All in all this seems like a missed opportunity. I'm not sure if Canonical made these initial extensions with the hope that the vendors themselves would pick them up and evolve them, or whether these are all just sitting on someone's to-do list somewhere. But as everything moves into "the cloud", there seems to be a lot of potential here to further blur the lines between desktop and online apps, and provide a better experience for the user.
More than any other Ubuntu feature, I hope this gets some love in a future release. In particular, if there's a way to remove the dependency on an open browser tab (with opt-in push notifications for the various services), this could be a really awesome feature.
For a while, Microsoft provided Internet Explorer Virtual PC images that could be used to install a Virtual Machine specifically for IE testing. However, getting these running in Linux was a bit of a faff, and at times I had issues where even freshly downloaded images required a Windows activation key (making them pointless). Happily, Microsoft now has a site specifically about IE testing which includes cross-platform images to make things easier.
To use these in Ubuntu, first you'll need to install VirtualBox, which you can find in the Ubuntu Software Centre. Next, visit Microsoft's virtualization downloads page, select 'Linux' as the desired testing OS, and then 'VirtualBox' (the only option) from the platform dropdown on the right. This will give you a list of download links, grouped by Internet Explorer versions. The older IE versions, which only run on XP, have only one download link; whereas the more recent ones have several, as their image file has been split into multiple chunks. The multi-file images each have a text file download link first in the list which includes the URLs to all the file pieces. This means them very easy to download with wget:
Using the IE9 Win7 image as an example, first, download the text file itself:
Then pass this text file to wget with the -i flag, which tells wget to download each URL it contains in succession:
wget -i IE9.Win7.For.LinuxVirtualBox_2.txt
(this might take some time depending on the speed of your Internet connection)
Once the files have downloaded, you should end up with one .sfx file and some .rar files in the folder. The next step is to make the .sfx file executable:
chmod +x IE9.Win7.For.LinuxVirtualBox.part1.sfx
and then run it:
this will merge the files into one .ova file. OVA is a standard for self-contained virtual machine images which VirtualBox supports.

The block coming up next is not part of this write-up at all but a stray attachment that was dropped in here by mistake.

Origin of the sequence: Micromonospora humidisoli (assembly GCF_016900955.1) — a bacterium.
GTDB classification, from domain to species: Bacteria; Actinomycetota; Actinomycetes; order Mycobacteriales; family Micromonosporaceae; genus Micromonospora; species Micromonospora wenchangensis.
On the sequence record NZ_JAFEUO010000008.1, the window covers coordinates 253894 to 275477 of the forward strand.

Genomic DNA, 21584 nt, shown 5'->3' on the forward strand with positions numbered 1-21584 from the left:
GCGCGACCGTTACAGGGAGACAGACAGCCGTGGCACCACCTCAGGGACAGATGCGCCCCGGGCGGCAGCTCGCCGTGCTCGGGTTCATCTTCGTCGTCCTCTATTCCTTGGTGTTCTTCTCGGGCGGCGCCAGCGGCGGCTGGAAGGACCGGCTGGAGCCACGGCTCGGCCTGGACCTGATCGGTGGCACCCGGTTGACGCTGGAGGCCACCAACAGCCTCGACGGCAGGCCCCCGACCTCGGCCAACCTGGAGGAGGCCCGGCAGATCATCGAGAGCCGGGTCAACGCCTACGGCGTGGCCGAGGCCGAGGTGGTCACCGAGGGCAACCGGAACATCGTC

Next, run VirtualBox, and select 'Import Appliance' from its file menu:
find the .ova file on your hard disk, and when it's opened, click on the highlighted 'Open Appliance' button in the main VirtualBox. This will create the new Virtual Machine which you can then run. That's it - no partitioning required, and you can now test websites using Internet Explorer.
Apparently these images are 90-day limited, although this isn't mentioned on the site. I'm not sure if this is 90 days of use or 90 days from when you first boot up the machine. I also had trouble with some of the images on there, so if you get any cryptic errors give one of the other versions a try.
Here's a quick tip for speeding up phpMyAdmin when using it on a remote server. A big drain on rendering speed for the app seems to be the sheer number of theme related requests (images and stylesheets) the browser makes on every page load. An easy way around this is to use the Apache module mod_expires to send an expires header with these files, which tells the browser not to bother requesting them again for a set period. This cuts down the total requests by about 90%.
Firstly, make sure mod_expires is enabled:
sudo a2enmod expires sudo apache2ctl restart
then open the phpMyAdmin Apache configuration file (by default in located at /etc/apache2/conf.d/phpmyadmin.conf) in your text editor of choice. You'll see an IfModule block which sets up some php values:
<Directory /usr/share/phpmyadmin> Options FollowSymLinks DirectoryIndex index.php <IfModule mod_php5.c> AddType application/x-httpd-php .php php_flag magic_quotes_gpc Off php_flag track_vars On php_flag register_globals Off php_value include_path . </IfModule> </Directory>
insert the following mod_expires block below the existing </IfModule>:
which should leave you with this:
Restart Apache (sudo apache2ctl restart) so the changes take effect.
Normally when using mod_expires you would use a much longer expire time than 7 days, but this way if a future phpMyAdmin update does change these theme files you're less likely to get caught out.
Mainly for my own reference: It's possible to stream BBC radio through the 'radio' part of Rhythmbox (and this is preferable to the iPlayer because of Ubuntu's slightly flaky flash support).
To use it just add a new 'Internet radio station', e.g. Radio 1 is: mms://wmlive-acl.bbc.co.uk/wms/radio1/radio1_nb_e1s1